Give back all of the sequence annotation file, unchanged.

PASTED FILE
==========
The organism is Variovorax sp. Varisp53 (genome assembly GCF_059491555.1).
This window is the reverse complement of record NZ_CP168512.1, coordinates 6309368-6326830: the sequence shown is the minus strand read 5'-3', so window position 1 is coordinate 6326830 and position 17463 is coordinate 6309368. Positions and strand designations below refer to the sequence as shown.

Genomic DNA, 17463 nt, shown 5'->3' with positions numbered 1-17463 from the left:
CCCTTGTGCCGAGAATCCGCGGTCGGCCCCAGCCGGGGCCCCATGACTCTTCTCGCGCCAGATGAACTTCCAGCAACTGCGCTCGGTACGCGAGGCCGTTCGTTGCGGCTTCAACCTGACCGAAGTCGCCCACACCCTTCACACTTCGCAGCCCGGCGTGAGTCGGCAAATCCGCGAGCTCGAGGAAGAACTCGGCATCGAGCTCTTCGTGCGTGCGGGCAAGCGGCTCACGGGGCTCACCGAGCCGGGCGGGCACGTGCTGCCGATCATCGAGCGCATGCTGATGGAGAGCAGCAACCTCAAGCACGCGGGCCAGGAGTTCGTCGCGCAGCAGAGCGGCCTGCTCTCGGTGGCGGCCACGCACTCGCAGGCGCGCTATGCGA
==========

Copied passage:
The organism is Variovorax sp. Varisp53 (genome assembly GCF_059491555.1).
This window is the reverse complement of record NZ_CP168512.1, coordinates 6309368-6326830: the sequence shown is the minus strand read 5'-3', so window position 1 is coordinate 6326830 and position 17463 is coordinate 6309368. Positions and strand designations below refer to the sequence as shown.

Genomic DNA, 17463 nt, shown 5'->3' with positions numbered 1-17463 from the left:
CCCTTGTGCCGAGAATCCGCGGTCGGCCCCAGCCGGGGCCCCATGACTCTTCTCGCGCCAGATGAACTTCCAGCAACTGCGCTCGGTACGCGAGGCCGTTCGTTGCGGCTTCAACCTGACCGAAGTCGCCCACACCCTTCACACTTCGCAGCCCGGCGTGAGTCGGCAAATCCGCGAGCTCGAGGAAGAACTCGGCATCGAGCTCTTCGTGCGTGCGGGCAAGCGGCTCACGGGGCTCACCGAGCCGGGCGGGCACGTGCTGCCGATCATCGAGCGCATGCTGATGGAGAGCAGCAACCTCAAGCACGCGGGCCAGGAGTTCGTCGCGCAGCAGAGCGGCCTGCTCTCGGTGGCGGCCACGCACTCGCAGGCGCGCTATGCGA